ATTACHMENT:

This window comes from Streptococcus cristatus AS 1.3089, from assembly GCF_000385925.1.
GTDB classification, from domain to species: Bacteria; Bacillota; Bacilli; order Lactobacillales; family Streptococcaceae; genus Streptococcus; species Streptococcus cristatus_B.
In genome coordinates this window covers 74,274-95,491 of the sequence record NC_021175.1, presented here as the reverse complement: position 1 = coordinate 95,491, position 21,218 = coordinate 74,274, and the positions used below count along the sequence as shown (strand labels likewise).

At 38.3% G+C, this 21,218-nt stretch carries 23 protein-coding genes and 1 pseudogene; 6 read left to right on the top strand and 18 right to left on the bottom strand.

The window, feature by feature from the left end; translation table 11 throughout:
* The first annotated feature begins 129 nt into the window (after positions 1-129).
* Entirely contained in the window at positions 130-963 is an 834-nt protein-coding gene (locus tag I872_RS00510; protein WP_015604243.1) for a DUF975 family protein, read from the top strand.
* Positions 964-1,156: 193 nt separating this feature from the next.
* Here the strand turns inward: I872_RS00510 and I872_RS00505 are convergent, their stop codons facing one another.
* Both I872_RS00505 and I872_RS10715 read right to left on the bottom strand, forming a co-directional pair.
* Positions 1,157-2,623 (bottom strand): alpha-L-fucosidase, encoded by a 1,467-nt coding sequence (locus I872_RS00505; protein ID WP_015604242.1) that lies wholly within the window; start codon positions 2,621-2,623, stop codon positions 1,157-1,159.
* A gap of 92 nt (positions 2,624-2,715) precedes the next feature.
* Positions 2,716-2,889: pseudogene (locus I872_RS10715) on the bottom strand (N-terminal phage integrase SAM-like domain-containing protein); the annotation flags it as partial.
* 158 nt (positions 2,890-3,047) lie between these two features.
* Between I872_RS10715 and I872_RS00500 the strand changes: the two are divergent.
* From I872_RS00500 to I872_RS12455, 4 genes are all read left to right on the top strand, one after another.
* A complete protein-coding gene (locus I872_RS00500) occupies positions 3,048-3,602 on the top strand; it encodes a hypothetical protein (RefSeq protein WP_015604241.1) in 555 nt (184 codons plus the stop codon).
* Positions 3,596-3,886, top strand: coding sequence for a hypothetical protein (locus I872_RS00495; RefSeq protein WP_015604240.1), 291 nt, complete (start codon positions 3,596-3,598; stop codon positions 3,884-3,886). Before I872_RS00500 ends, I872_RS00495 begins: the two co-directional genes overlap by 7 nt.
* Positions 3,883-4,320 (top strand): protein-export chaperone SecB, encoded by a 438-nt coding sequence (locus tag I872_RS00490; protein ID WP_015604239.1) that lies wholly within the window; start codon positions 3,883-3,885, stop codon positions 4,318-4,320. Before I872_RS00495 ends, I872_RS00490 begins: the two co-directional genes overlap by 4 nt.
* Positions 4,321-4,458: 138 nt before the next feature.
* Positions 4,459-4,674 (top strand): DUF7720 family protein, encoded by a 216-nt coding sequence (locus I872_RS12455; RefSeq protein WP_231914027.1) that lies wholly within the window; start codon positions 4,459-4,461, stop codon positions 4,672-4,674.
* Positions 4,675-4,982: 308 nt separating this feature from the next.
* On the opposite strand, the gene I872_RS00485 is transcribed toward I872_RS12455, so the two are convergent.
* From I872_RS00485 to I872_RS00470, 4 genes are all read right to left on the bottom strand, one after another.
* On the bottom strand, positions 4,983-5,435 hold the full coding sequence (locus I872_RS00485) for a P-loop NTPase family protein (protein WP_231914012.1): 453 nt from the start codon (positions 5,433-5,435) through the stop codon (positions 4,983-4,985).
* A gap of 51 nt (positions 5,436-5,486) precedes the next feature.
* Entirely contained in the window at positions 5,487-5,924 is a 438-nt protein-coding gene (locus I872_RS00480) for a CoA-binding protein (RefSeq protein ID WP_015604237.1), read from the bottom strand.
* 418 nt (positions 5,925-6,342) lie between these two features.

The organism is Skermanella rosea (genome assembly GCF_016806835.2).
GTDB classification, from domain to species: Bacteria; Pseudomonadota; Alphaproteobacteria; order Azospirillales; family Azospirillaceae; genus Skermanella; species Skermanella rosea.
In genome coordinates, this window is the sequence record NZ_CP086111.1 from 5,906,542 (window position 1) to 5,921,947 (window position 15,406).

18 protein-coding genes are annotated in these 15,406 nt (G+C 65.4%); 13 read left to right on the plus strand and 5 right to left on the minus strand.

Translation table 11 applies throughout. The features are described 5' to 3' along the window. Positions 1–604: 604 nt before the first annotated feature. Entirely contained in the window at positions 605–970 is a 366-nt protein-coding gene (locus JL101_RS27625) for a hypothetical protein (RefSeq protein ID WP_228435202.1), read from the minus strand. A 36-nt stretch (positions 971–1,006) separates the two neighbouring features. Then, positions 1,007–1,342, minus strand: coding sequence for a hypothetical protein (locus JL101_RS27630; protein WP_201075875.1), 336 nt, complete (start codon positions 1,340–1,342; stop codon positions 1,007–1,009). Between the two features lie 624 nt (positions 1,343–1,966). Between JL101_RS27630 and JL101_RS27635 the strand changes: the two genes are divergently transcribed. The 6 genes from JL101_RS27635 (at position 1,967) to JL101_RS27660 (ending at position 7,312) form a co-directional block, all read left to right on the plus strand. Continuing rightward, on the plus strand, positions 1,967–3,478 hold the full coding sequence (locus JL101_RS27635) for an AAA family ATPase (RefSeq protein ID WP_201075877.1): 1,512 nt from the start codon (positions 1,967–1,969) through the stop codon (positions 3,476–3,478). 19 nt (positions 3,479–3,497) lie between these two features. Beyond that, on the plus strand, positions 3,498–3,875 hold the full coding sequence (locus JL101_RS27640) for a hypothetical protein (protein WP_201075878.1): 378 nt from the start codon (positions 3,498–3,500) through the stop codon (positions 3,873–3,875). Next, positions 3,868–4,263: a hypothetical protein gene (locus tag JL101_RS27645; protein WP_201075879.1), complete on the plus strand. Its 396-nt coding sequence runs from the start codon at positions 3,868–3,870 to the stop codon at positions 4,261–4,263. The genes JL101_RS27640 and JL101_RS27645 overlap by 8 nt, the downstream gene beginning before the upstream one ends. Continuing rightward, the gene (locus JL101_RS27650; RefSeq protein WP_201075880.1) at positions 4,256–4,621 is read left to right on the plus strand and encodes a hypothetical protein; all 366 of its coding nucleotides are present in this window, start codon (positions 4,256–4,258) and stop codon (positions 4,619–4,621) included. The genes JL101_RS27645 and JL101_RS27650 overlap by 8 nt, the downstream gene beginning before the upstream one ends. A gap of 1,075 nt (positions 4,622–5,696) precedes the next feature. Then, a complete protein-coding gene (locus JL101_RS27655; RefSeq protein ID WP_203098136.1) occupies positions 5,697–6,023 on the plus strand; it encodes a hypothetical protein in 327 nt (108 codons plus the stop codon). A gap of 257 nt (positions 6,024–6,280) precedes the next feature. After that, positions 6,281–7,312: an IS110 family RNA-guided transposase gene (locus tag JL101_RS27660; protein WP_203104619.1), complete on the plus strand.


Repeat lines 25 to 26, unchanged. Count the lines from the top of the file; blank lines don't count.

* On the bottom strand, positions 4,983-5,435 hold the full coding sequence (locus I872_RS00485) for a P-loop NTPase family protein (protein WP_231914012.1): 453 nt from the start codon (positions 5,433-5,435) through the stop codon (positions 4,983-4,985).
* A gap of 51 nt (positions 5,436-5,486) precedes the next feature.